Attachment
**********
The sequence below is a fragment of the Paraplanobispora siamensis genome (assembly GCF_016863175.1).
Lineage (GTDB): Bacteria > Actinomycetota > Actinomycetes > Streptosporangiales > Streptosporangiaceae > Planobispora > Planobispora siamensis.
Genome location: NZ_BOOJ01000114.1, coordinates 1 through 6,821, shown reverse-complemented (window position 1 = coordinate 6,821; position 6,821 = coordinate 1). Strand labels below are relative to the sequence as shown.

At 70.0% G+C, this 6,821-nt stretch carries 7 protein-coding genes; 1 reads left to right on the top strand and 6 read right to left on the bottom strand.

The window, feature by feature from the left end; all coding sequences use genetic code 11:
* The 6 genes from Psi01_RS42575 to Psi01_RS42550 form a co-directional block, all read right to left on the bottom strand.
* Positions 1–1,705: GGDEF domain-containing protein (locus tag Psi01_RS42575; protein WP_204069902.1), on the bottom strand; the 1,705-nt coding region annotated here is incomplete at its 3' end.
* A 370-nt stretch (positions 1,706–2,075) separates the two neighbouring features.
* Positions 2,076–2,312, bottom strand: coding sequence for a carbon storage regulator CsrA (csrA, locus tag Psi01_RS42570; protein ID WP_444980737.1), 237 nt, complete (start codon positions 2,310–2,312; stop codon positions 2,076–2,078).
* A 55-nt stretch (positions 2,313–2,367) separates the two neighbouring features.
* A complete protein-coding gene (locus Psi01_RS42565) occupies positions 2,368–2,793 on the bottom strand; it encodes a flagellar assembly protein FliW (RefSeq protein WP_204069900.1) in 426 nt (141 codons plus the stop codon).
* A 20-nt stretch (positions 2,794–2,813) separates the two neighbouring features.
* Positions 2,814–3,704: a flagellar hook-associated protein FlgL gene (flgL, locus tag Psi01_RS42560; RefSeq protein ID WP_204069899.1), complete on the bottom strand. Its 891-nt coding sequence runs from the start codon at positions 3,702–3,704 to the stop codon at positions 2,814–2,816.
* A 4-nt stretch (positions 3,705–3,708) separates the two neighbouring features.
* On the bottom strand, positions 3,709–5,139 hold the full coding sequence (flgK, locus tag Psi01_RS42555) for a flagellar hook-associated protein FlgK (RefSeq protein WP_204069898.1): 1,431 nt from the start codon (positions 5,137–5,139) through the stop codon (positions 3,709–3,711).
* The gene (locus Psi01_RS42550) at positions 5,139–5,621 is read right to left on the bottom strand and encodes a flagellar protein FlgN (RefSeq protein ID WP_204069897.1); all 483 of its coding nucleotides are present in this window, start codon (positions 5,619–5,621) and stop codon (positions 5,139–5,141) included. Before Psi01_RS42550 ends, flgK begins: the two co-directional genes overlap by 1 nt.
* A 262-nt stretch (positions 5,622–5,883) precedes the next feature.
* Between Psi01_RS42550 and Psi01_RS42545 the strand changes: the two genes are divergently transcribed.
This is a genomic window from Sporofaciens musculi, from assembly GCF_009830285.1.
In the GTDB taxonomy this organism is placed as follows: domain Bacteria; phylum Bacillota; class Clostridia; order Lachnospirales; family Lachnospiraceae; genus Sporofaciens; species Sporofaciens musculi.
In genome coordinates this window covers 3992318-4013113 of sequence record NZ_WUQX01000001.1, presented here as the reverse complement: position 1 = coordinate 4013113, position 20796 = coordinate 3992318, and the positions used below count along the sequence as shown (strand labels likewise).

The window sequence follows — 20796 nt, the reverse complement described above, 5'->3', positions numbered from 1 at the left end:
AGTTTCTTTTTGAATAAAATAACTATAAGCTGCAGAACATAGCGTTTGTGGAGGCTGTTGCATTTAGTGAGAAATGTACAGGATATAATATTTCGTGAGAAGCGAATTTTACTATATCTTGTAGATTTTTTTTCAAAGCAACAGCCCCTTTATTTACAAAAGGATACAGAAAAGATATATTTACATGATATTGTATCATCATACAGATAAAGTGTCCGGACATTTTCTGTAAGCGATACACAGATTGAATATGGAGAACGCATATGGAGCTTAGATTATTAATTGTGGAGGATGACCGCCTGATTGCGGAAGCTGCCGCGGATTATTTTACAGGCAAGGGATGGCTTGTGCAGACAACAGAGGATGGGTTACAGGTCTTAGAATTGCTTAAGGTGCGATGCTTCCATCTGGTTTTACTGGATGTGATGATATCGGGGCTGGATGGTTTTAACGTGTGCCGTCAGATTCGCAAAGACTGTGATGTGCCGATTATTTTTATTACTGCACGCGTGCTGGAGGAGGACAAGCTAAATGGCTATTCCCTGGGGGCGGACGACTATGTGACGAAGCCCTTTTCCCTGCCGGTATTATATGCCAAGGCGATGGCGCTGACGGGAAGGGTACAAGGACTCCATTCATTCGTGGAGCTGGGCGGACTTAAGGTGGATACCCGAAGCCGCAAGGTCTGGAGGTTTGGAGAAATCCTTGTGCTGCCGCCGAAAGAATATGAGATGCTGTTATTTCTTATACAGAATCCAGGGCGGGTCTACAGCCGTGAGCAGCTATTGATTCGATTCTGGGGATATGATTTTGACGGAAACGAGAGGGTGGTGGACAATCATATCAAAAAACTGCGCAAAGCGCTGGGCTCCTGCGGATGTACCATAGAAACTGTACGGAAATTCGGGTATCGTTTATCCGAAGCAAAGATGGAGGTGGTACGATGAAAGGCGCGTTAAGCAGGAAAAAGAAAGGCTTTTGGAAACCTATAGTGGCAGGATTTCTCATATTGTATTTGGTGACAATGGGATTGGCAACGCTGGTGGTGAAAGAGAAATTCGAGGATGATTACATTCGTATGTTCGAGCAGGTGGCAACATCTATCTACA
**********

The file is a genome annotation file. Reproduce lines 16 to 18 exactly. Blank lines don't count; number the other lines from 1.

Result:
* The gene (locus Psi01_RS42550) at positions 5,139–5,621 is read right to left on the bottom strand and encodes a flagellar protein FlgN (RefSeq protein ID WP_204069897.1); all 483 of its coding nucleotides are present in this window, start codon (positions 5,619–5,621) and stop codon (positions 5,139–5,141) included. Before Psi01_RS42550 ends, flgK begins: the two co-directional genes overlap by 1 nt.
* A 262-nt stretch (positions 5,622–5,883) precedes the next feature.
* Between Psi01_RS42550 and Psi01_RS42545 the strand changes: the two genes are divergently transcribed.